Chris Eubank Jr v Nick Blackwell fight should have been stopped - surgeon

The British middleweight title fight between Chris Eubank Jr and Nick Blackwell, which left the latter fighter in an induced coma, should have been stopped earlier, a leading neurosurgeon said.

Nick Blackwell collapsed after the fight, which left the fighter in an induced coma
Nick Blackwell collapsed after the fight, which left the fighter in an induced coma

Blackwell, 25, collapsed in the ring after the fight was called off on Saturday because of swelling over his left eye in round 10.

He was found to have a bleed on the brain and was placed in an induced coma in hospital in London where he is still heavily sedated.

Surgeon Peter Hamlyn, who operated on Michael Watson when he suffered brain damage in a 1991 fight with Chris Eubank Sr, said medical procedures were followed properly but that the fight should have been stopped.

"It was clearly a one-sided fight by the seventh or eighth round and it should have been stopped. He took too many uppercuts and he suffered a blitz," Hamlyn told the Telegraph newspaper. "It seemed insane for it to go on, because only one man was going to win the fight."

The British Boxing Board of Control was satisfied with how the bout was handled.

"Every boxer who gets into a ring knows the risks," BBBC general secretary Robert Smith told BBC Radio 5 live. "We have everything in place as best we can. But we're never going to make it 100 per cent safe."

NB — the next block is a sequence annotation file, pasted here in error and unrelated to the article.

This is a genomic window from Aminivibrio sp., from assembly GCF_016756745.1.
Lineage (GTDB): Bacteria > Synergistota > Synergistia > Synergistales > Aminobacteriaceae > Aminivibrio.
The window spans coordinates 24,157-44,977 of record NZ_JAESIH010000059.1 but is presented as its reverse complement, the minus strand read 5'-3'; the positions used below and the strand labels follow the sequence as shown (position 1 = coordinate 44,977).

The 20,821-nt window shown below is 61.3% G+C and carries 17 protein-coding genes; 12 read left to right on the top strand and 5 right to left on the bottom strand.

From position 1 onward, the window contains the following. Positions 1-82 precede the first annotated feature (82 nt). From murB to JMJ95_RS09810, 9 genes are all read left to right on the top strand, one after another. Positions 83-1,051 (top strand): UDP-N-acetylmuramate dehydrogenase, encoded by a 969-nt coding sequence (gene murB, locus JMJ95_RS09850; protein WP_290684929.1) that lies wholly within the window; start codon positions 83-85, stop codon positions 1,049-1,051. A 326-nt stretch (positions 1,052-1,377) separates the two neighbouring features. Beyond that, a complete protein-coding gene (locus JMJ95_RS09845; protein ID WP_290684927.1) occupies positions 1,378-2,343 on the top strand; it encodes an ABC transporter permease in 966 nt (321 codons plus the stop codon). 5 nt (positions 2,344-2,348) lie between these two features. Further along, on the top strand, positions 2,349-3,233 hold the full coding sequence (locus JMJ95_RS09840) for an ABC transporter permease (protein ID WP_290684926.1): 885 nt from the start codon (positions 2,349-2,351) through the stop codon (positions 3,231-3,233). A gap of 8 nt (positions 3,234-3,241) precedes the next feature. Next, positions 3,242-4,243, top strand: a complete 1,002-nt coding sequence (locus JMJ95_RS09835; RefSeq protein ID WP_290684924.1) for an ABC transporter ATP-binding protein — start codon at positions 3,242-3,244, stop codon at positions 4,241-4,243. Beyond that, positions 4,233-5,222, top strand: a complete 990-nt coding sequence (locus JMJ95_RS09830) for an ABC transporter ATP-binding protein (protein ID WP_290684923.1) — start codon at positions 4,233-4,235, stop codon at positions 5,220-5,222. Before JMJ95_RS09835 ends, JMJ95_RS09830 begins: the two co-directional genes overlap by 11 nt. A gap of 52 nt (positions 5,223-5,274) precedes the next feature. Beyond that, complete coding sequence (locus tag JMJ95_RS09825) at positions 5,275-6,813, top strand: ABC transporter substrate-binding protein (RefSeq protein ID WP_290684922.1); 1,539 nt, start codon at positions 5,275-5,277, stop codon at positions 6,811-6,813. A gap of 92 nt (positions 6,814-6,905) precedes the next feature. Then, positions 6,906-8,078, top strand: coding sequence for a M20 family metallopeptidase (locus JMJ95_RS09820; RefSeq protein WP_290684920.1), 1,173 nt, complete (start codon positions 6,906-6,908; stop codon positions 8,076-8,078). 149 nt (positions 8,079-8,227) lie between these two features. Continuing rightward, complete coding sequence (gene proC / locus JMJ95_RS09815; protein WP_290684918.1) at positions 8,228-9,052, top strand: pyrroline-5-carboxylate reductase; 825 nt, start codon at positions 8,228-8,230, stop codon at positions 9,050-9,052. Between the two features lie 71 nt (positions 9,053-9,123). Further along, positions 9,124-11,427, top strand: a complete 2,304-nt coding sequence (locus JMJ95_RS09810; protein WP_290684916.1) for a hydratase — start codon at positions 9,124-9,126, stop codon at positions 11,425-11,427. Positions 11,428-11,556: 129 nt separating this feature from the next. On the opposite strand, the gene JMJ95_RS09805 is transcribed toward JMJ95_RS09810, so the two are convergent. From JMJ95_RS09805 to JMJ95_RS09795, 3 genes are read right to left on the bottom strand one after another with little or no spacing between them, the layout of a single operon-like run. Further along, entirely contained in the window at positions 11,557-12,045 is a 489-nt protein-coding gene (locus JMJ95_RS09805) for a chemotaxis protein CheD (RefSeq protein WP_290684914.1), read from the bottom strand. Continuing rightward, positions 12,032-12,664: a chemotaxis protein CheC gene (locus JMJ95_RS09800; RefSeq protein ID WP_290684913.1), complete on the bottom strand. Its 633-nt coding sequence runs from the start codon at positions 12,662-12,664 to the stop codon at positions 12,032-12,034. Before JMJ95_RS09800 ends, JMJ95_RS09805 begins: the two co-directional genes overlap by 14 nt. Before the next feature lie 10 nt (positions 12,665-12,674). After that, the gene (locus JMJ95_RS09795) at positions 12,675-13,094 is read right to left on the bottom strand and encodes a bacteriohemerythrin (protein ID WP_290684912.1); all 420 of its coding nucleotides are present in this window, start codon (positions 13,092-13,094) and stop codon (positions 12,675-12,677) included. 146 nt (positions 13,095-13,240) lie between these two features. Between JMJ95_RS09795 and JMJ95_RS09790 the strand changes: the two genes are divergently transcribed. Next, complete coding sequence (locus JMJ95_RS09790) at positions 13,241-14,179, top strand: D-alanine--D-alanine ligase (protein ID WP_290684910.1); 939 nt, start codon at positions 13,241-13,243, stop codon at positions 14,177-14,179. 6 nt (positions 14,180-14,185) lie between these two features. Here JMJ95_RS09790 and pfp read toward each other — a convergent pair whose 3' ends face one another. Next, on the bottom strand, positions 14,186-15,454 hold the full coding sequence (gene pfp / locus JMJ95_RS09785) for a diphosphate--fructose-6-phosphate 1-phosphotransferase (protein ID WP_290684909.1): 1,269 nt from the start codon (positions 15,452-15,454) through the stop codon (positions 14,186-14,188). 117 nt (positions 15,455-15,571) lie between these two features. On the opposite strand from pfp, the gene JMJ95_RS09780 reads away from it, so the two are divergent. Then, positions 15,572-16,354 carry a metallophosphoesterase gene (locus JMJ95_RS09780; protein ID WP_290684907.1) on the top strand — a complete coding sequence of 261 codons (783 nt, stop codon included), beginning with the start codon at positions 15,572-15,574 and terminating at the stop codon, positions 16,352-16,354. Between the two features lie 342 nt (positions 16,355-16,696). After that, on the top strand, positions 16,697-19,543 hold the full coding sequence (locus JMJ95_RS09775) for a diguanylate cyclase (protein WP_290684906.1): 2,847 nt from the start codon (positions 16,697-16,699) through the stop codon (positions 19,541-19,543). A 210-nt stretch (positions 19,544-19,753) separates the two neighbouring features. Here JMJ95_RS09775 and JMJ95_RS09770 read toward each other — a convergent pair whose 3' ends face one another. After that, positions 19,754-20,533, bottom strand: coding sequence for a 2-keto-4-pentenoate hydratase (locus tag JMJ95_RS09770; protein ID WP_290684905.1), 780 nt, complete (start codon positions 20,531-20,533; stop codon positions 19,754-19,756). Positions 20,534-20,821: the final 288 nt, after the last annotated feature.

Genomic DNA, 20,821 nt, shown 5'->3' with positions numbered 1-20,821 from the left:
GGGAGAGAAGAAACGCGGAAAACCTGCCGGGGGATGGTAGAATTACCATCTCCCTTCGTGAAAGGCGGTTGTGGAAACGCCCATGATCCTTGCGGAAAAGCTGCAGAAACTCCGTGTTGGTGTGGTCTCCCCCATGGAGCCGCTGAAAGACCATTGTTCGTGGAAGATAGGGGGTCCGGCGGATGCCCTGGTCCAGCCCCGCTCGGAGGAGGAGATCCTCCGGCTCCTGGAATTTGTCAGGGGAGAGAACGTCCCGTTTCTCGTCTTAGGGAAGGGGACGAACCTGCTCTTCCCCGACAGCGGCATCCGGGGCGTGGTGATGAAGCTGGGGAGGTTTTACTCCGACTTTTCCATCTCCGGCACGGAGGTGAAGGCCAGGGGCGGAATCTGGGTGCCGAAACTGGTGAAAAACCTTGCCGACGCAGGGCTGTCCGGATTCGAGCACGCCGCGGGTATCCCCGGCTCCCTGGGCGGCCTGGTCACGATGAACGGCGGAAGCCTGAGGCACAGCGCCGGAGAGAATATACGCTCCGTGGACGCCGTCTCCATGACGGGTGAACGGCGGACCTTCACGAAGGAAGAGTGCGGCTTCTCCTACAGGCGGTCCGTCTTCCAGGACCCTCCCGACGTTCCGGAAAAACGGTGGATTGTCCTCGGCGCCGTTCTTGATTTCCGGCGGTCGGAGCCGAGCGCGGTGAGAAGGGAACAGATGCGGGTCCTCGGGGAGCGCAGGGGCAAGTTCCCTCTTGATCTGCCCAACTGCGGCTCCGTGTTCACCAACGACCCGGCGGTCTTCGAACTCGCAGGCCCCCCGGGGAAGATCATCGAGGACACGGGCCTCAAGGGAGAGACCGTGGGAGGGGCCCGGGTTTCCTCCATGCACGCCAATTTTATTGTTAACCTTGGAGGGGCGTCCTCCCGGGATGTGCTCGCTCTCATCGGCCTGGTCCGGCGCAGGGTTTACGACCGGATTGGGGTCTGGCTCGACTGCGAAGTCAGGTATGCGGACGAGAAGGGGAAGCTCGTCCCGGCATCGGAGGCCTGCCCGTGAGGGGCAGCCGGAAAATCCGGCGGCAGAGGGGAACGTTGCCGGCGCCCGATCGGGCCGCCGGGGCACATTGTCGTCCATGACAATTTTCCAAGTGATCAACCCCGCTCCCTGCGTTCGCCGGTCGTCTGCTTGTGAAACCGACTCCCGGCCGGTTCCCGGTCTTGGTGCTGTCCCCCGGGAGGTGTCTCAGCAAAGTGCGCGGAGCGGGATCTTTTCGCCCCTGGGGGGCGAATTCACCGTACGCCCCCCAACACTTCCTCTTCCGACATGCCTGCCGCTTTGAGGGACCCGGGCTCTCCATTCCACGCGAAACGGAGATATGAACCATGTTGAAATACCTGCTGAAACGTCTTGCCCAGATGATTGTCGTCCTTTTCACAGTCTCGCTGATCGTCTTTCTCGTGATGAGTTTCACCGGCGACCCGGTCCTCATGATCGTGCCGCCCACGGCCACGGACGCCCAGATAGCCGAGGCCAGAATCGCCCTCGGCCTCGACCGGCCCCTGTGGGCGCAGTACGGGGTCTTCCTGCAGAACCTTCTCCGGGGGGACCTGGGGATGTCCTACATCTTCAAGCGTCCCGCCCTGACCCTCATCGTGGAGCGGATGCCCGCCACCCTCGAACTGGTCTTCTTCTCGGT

The incident drew parallels with the world title fight in 1991 after which Watson was left fighting for his life.

Eubank Sr, 49, was in his son's corner on Saturday and urged him to avoid hitting Blackwell's head at the end of round eight.

"If the referee doesn't stop it, I don't know what to tell you, but I will tell you this, if he doesn't stop it, and you keep beating him like this, one, he's getting hurt, two, if it goes to a decision, why hasn't he stopped the fight?" Eubank Sr said.

Eubank also rejected suggestions boxing should be banned to avoid such scenes.

"Boxing should not be banned for one reason -- if it were ever abolished it would go underground and then there would be far, far more incidents of damage to fighters," he said.

"If you ban it, boxing becomes more dangerous and I don't think any person with a reasonable mind can argue with that."

Watson, 51, spent 40 days in a coma and had six operations to remove a blood clot, leaving him with brain damage and partially paralysed.

Writing in the Telegraph, he said Blackwell's injury took him "down memory lane in many senses".

"Chris and Nick were involved in a very tough fight, and it was a very sad thing to see Nick hurt at the end and then to hear what has happened to him after the fight," Watson wrote. "It was a real sense of deja vu as the story unfolded."